Montreal WAS a decent baseball town that was stuck with an awful stadium they didn't want and then other forces out of their control. It certainly was and still is a better market than Tampa Bay.

RKMeibalane
03-28-2005, 08:54 PM
Typical media dolt.

Everything is the fans' fault!

When are people going to take responsibility for their actions? This is way past the ridiculous stage.

StepsInSC
03-28-2005, 09:22 PM
In what sense has baseball not recovered? I guess the Sosa/ McGwire thing was good for attracting casual fans and creating excitment. I recognize these people make up the largest portion of sports fans. But as part of a core of White Sox fans that are knowledeable and ,dare I say purists, I resented the excitement the HR race created while a team like the Braves who've realed of 14 division wins take a back seat. My loathing for Sosa and all he stood for jaded my opinion but I'm not into the "wow" factor. But I repectfully disagree with the thought that baseball has not recovered.

I was thinking in terms of attendance. However, IIRC 2004 MLB attendance was over 70 million for the first time since the strike, so on those terms yes MLB seems to finally have recovered.

Clarkdog
03-28-2005, 09:35 PM
Right. It's all the fans' fault. Blah, blah, blah. Of course, the media's constant gushing over how baseball was 'saved' was in NO WAY responsible. The media's utter failure to do their job in investigating what was obvious to anyone who cared to see was in NO WAY responsible.

Where the hell was Bruce Levine when this was going on? I'll tell you where. With his nose six inches up Sosa's ass so he could get his story easier, that's where.

You are absolutely right #2.

Didn't anyone in the media think it was a little odd that no one had hit 60 HR in more than 30 seasons with the single season record standing just as long, and then all of a sudden guys are hitting 60 every season in consecutive seasons with the new mark of 70 being broken just two (?) seasons after it was set?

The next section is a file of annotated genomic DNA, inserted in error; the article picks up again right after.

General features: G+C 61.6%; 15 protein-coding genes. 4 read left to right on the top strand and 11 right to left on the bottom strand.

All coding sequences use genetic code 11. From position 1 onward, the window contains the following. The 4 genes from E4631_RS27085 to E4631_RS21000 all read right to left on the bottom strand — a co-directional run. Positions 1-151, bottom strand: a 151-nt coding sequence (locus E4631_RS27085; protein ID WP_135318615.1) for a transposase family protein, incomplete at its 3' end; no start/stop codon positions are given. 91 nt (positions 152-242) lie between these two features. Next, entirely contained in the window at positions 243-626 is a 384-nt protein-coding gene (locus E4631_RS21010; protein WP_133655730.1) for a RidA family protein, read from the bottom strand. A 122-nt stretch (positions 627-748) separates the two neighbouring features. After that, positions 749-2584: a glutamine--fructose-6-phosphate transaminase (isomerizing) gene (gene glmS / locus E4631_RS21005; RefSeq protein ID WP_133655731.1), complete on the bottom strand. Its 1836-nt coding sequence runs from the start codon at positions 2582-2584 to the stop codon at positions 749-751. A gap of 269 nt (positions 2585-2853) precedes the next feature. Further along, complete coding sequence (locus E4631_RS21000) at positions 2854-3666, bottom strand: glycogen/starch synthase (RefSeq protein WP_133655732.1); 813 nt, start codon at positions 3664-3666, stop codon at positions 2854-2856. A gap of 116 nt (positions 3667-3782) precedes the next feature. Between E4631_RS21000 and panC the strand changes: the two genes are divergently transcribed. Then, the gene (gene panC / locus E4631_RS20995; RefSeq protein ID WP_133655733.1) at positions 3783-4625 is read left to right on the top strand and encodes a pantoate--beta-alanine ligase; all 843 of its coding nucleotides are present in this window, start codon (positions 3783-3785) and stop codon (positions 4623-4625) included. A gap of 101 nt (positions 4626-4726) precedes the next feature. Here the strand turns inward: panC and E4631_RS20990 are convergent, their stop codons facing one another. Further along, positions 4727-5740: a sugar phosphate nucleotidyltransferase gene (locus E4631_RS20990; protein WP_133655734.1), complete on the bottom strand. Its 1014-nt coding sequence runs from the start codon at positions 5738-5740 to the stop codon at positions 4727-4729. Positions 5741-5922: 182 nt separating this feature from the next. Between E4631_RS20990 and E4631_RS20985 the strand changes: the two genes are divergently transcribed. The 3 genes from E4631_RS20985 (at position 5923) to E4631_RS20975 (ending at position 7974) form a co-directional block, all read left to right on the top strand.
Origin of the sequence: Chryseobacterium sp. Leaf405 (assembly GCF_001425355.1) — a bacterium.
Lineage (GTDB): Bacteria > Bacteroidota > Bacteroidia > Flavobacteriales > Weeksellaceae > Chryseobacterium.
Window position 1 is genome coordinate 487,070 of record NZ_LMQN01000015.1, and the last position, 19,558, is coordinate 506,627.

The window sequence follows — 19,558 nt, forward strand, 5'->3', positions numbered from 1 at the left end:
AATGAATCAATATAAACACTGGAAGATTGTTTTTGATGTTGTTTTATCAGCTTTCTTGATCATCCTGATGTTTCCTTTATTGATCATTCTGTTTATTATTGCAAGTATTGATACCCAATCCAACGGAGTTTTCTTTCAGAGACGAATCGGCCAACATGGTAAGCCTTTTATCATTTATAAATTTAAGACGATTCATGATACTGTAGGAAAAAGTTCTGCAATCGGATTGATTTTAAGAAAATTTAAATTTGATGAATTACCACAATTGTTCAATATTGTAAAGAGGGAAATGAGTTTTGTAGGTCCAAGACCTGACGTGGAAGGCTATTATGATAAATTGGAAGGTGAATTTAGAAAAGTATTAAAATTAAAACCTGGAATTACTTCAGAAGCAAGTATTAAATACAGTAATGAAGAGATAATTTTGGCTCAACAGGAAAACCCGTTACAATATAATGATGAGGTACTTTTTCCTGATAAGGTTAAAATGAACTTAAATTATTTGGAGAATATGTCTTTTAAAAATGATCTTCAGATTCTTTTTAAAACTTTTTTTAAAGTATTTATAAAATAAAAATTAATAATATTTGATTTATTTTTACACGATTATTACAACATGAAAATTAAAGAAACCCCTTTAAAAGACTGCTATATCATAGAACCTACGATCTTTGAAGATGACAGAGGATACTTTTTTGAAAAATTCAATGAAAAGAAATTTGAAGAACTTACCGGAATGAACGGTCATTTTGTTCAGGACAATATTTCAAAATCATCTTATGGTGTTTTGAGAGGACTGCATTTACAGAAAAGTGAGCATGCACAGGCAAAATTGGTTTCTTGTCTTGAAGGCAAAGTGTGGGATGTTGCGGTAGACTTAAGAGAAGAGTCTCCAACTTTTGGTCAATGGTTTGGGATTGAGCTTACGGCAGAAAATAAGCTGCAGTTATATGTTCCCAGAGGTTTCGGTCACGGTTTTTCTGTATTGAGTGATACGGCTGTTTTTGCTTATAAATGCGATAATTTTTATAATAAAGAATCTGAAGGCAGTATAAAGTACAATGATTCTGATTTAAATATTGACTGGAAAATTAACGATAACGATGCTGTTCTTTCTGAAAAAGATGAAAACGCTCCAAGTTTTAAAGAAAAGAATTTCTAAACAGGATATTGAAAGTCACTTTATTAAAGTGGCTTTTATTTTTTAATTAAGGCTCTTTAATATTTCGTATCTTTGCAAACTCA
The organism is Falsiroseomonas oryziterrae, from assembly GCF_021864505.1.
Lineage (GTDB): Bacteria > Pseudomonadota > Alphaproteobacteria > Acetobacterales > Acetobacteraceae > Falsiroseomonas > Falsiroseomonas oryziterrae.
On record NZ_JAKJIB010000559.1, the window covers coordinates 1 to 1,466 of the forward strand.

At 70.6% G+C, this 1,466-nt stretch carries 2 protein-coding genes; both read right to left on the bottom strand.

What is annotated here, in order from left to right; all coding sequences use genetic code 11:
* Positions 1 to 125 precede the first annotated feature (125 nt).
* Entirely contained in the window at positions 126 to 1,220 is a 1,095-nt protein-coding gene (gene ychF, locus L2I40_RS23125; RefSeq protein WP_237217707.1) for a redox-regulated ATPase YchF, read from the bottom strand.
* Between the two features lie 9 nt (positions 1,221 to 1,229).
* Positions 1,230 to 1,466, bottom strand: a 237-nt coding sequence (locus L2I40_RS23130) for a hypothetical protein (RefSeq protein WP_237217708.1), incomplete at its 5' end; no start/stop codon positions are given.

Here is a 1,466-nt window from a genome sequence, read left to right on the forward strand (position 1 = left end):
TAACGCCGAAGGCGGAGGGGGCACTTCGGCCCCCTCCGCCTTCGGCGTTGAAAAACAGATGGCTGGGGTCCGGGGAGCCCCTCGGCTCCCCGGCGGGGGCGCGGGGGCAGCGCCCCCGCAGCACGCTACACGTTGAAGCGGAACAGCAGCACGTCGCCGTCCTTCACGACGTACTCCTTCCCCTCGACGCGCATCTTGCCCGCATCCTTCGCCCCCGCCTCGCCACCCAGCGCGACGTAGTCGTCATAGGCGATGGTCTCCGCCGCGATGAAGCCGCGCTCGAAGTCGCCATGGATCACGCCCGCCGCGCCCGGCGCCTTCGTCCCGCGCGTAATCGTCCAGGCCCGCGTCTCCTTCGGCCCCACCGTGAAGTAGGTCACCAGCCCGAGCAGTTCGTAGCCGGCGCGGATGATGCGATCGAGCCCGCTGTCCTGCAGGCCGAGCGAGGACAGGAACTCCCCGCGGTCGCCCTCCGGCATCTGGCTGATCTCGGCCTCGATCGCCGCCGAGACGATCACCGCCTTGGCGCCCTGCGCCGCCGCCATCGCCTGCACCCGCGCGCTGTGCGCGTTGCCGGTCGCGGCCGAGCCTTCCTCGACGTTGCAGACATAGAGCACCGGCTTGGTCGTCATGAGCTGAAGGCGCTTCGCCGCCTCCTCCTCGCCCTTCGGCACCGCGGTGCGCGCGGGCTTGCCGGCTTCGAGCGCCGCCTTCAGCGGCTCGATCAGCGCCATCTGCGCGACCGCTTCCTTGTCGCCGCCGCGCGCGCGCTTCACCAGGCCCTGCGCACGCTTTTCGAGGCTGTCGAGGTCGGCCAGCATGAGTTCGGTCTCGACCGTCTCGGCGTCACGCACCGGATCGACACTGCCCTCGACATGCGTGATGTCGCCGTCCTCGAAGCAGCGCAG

No one in the media was the least bit curious as to why a little guy like Brett Boone was hitting them out like giants like Jimmy Fox or Hank Greenburg?

Methinks the sports media is less about in-depth reporting and more about brown-nosing idolization.

Yet the steriod thing is our fault. Right.

Jerko
03-28-2005, 10:48 PM
Bruce Levine has ruined Sunday morning radio for me, the only time I really get to listen. I guess I'll just have to tune into the Score's continuous coverage of commercials now. No 2. hit it right on the head; Levine was so far up Sosa's ass in 1998 that Sammy could smell the "just for men" in his hair.

StillMissOzzie
03-28-2005, 11:40 PM
You are absolutely right #2.

Didn't anyone in the media think it was a little odd that no one had hit 60 HR in more than 30 seasons with the single season record standing just as long, and then all of a sudden guys are hitting 60 every season in consecutive seasons with the new mark of 70 being broken just two (?) seasons after it was set?

No one in the media was the least bit curious as to why a little guy like Brett Boone was hitting them out like giants like Jimmy Fox or Hank Greenburg?

Methinks the sports media is less about in-depth reporting and more about brown-nosing idolization.

Yet the steriod thing is our fault. Right.

This has turned into an exercise in preaching to the choir, but I agree as well. The fans are the duped victims, the juiced players are the con men, aidded and abetted by that great conflict of interest that is the sports media. The fans are not the ones to be asking the hard questions, that's what we rely on the news folks for.

SMO
:gulp:

wdelaney72
03-29-2005, 07:48 AM
As a beat reporter, I like Bruce Levine, but his opinions to me are worth nothing. This is the same guy who has referred to Jerry Manual and Jimy Williams as "great baseball men" and "quality managers" - after they had both been fired.

The media is in a tough position for this whole thing. They're supposed to be reporting the story and potential sterroid use back in '98 would have definitely been a story, however, they all know if they had blown the whistle on the sterroids, they'd never have gotten another interview again and they could also have been quietly removed. That being said, they're job is to report facts, not provide interviews. You cannot blame the fans for being naiive. I can honestly say back in '98, I was enjoying the HR chase and did not even consider sterroids an issue. Had the media brought this to our attention back then, fans might have reacted differently. I know I would have.